“He lives what I teach,” said John Nelson Darby of his friend Robert Chapman.
I just finished reading Robert Chapman, a biography by Robert L. Peterson. I did not know much about Robert Chapman (1803-1902) before reading this biography, but I have read biographies about George Muller, J. Hudson Taylor, and C. H. Spurgeon, and it was upon the recommendation of these three men that I picked up Chapman’s biography. Robert Chapman was a mentor to Muller, an advisor to Taylor, and was referred to by Spurgeon as “the saintliest man I ever knew.”
Chapman was a brilliant young lawyer from a wealthy, respectable family in England. But after his conversion, he was invited to pastor a troubled church in the small village of Barnstaple. He wholeheartedly accepted that invitation, choosing to give away a modest fortune, abandon his profession, and live humbly amongst poor, uneducated people for the rest of his life.
What is most notable about Chapman’s life is not what he did, but who he was: a Spirit-filled man with Christlike character. Here are some of his character traits that are worth emulating:
Trust in God. “Our Father knows all about it.” With these words he comforted his agitated fellow traveler, after Chapman had given his train fare to an elderly lady in need. “What are you going to do now?” his friend asked. “Our Father knows all about it,” Chapman said again. As the train drew up to the platform, a friend of theirs hurried up and handed them a sum of money that more than covered their fares. That was one of the many stories from Chapman’s life where he calmly trusted in God, believing He would provide, and found God to be faithful. Indeed Chapman’s father did know all about it.
Humility. One of Chapman’s unique ministries was that of hospitality. Throughout his long life he hosted visitors in his humble home and offered them encouragement, refreshment, and spiritual counsel throughout their stay. “One of Chapman’s customs was to clean the shoes or boots of his visitors. After showing guests to their rooms, he would instruct them to leave their footwear outside their doors [at night] so that he could clean them by the next morning. Typically they objected to his doing such a menial task, but he was quite insistent. One guest recorded Chapman’s answer to his objections, ‘It is not the custom in our day to wash one another’s feet; that which most nearly corresponds to this command of the Lord is to clean each others’ boots'” (82).
Intimacy with God through prayer and Scripture reading. Chapman would regularly rise at 4am and spend much of his morning in prayer and in the study of Scripture. Of Scripture he wrote, “Men’s books full oft with chaff are stored; God’s naught but golden grain afford.” He prayed constantly and made it the business of his life to please God.
Love. “My business is to love others and not to see that others shall love me.” As you read the book, you read illustrations of Chapman showing love to whomever he might meet. He might express that love by making a kite for a child or by caring for a friend in her old age. Page 174 relates the story of one man who had been excluded from Chapman’s church because of sin or doctrinal error. As Chapman said, “If love sees a fault, love will reprove” (189). But Chapman had continued to pray for the man even though “the excluded man became bitter and vowed never to speak a word to Chapman again. Sometime later they found themselves approaching each other on a street. Knowing all that the man had been saying about him, Chapman embraced him and said, ‘Dear brother, God loves you, Christ loves you, and I love you.’ This action broke the man’s animosity; he repented and was soon breaking bread [in the church] again.”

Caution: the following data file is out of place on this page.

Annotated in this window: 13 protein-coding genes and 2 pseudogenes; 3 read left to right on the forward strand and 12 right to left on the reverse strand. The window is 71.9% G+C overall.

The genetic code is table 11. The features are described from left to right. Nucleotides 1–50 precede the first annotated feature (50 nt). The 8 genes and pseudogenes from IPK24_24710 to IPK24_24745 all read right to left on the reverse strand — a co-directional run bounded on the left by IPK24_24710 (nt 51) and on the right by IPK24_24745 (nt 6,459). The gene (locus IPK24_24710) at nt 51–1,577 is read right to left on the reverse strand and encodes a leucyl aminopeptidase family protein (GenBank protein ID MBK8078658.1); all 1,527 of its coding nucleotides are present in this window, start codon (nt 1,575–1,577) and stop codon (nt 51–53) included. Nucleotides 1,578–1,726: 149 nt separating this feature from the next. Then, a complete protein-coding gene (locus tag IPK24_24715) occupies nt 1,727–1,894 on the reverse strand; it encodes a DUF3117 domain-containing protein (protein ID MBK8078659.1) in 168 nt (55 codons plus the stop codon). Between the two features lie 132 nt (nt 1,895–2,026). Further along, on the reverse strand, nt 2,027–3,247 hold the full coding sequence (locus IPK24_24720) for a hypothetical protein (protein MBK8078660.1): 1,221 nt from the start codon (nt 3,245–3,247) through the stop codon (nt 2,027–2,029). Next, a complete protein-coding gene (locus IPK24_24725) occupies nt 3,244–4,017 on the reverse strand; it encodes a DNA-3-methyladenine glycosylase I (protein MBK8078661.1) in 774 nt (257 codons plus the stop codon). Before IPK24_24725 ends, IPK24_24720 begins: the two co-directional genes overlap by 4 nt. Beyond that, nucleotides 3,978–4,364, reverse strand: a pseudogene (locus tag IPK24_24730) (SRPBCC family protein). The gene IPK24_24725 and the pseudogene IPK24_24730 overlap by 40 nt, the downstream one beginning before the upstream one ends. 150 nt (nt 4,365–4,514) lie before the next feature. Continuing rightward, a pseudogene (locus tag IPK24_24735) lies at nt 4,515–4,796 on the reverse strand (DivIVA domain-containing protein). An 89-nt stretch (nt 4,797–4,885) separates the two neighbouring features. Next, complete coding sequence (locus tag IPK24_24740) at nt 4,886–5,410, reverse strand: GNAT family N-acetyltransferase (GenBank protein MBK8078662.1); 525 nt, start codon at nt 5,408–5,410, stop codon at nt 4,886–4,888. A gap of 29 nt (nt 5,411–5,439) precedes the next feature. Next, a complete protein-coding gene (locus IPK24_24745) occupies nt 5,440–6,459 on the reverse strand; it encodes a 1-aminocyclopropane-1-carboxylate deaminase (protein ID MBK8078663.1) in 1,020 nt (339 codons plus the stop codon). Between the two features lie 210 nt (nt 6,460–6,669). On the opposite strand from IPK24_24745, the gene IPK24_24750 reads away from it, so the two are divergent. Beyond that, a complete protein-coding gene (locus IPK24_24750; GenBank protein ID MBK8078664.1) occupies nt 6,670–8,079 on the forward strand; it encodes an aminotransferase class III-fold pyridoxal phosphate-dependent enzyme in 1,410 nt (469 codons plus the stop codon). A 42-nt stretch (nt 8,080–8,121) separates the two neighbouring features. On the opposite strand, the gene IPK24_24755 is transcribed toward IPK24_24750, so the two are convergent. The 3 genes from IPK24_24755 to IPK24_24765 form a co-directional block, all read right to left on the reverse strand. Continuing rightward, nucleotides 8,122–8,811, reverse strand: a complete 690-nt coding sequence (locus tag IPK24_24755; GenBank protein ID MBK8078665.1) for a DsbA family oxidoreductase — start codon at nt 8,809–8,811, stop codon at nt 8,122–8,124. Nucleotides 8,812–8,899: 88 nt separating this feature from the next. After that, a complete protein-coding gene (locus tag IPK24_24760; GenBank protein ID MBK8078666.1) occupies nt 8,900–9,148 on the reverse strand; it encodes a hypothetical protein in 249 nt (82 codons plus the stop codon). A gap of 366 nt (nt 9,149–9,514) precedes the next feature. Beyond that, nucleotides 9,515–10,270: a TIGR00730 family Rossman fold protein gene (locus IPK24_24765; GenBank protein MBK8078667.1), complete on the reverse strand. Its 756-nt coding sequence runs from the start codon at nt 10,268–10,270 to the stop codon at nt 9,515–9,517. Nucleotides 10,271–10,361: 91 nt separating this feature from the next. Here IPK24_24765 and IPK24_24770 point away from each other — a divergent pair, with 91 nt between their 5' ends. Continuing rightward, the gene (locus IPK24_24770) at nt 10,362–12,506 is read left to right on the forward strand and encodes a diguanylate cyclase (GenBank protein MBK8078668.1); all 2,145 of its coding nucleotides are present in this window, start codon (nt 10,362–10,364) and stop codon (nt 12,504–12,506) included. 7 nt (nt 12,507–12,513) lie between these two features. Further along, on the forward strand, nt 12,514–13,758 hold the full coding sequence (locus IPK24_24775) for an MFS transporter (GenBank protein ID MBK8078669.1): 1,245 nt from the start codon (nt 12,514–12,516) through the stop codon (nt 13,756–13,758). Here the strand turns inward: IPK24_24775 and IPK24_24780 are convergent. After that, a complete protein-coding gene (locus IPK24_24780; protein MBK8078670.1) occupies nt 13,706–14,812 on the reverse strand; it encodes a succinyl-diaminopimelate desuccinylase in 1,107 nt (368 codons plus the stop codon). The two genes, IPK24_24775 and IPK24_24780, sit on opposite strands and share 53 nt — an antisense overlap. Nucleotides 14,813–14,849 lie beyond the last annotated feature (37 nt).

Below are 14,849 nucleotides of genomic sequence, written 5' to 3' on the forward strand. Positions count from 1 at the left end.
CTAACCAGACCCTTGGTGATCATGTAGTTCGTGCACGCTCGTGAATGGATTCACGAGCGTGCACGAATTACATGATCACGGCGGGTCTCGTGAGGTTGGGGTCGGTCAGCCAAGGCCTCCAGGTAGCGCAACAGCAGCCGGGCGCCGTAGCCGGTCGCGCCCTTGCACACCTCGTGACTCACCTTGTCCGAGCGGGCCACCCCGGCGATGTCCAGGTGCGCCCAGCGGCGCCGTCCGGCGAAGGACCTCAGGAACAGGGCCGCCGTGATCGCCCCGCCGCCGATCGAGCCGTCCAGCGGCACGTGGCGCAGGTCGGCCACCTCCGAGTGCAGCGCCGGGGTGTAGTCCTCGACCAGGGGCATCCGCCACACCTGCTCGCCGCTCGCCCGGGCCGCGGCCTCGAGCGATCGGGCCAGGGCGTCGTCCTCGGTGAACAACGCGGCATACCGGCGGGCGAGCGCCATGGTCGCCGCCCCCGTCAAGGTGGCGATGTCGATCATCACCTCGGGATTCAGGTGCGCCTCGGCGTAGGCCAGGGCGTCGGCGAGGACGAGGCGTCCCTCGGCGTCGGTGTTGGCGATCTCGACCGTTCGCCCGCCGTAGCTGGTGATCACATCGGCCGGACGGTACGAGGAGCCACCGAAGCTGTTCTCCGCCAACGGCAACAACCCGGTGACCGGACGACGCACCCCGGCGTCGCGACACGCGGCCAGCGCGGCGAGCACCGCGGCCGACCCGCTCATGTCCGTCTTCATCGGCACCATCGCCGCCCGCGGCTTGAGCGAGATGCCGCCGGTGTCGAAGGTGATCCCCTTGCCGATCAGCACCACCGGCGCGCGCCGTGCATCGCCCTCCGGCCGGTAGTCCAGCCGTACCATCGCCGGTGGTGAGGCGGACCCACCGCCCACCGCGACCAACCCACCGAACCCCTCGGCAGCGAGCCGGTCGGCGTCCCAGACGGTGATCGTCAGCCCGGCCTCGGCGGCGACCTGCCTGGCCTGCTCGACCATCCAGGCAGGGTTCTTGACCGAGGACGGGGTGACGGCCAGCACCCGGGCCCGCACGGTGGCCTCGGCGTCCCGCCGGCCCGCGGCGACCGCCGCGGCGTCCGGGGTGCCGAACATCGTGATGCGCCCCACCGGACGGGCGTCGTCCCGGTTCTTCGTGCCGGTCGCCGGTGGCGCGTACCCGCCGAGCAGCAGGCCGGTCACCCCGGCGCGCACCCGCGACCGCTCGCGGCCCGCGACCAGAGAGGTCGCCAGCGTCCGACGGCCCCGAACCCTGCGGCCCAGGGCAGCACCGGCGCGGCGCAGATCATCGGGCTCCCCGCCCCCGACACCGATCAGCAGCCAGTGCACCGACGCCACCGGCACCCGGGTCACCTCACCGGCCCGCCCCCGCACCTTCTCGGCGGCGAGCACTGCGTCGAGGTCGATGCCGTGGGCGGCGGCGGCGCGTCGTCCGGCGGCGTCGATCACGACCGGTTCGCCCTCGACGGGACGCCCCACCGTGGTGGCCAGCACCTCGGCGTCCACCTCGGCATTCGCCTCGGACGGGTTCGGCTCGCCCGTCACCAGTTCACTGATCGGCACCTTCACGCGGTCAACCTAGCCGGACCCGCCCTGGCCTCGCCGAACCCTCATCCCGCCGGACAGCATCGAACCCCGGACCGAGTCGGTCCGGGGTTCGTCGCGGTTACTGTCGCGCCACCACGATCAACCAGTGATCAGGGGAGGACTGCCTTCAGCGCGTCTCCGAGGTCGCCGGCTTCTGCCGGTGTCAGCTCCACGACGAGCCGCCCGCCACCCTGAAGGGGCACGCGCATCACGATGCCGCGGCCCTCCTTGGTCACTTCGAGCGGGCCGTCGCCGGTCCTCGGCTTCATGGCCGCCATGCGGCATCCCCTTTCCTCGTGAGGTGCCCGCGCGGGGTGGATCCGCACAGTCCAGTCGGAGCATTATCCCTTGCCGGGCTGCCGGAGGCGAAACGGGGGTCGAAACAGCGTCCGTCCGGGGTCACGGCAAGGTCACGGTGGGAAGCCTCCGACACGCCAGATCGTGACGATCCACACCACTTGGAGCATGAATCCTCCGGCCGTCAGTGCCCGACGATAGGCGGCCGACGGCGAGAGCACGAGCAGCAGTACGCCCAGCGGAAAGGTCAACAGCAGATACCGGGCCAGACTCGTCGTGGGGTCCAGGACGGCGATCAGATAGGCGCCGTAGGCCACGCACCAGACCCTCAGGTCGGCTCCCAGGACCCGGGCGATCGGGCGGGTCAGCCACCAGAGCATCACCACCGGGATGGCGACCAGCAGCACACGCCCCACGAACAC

Evangelism. Chapman was regularly involved in spreading the gospel both in his own town and overseas. In his own town of Barnstaple, Chapman would regularly practice open-air preaching in the town square. He used his height and deep voice with great effect and many people came to know the Lord. In addition to this normal work in his own town, he undertook extended walking tours through both Ireland and Spain, where he simply walked through the country, preaching the gospel in the open to whoever would listen. “Of course not everyone liked Chapman. Some people were greatly offended by his plain preaching on sin and the need for repentance…A grocer in Barnstaple became so upset when Chapman was preaching in the open air that he strode up to where Chapman was standing and spit on him. Later one of Robert’s wealthy relatives came to Barnstaple to visit him…the relative at first would not believe that Chapman lived in such a simple abode in such a poor neighborhood [and]…asked if he could purchase groceries for him. Chapman gladly assented, but stipulated that he must buy the food from a certain grocer. The relative went there, made the large purchase, and paid the bill. When the grocer learned that the food was to be delivered to R. C. Chapman, he said that the visitor must have come to the wrong shop. Chapman’s relative, however, replied that Chapman himself had specifically directed him to that shop. The grocer, who had viciously attacked and castigated Chapman for years, broke down in tears. Soon he came to Chapman’s house, asked forgiveness, and yielded his life to Christ” (147).
The pictures here say it all. I just have to get my wife to sign off on this.
There is so much more in the book. Go get yourself a copy, read it, and then follow Chapman as he followed Christ!